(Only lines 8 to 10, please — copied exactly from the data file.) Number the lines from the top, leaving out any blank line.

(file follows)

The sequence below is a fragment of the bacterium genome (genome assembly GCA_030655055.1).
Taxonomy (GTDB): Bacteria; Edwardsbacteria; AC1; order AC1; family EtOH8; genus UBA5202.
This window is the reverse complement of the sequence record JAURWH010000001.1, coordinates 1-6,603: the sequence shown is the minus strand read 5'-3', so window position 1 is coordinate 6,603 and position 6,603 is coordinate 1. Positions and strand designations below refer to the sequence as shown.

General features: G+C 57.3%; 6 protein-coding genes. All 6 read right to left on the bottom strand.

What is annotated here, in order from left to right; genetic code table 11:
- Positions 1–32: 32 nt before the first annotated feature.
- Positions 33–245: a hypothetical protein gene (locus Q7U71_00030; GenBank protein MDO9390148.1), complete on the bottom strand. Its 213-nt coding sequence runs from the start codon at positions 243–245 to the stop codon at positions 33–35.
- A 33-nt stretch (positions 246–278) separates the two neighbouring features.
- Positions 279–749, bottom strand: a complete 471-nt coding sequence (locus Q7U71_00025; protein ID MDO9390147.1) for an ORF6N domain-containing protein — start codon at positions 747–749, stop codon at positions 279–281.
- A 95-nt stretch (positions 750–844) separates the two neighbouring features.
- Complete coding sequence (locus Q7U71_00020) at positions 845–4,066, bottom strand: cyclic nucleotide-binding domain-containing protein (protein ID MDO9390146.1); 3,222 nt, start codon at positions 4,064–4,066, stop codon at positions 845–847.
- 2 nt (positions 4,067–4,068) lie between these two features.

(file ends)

- A 33-nt stretch (positions 246–278) separates the two neighbouring features.
- Positions 279–749, bottom strand: a complete 471-nt coding sequence (locus Q7U71_00025; protein ID MDO9390147.1) for an ORF6N domain-containing protein — start codon at positions 747–749, stop codon at positions 279–281.
- A 95-nt stretch (positions 750–844) separates the two neighbouring features.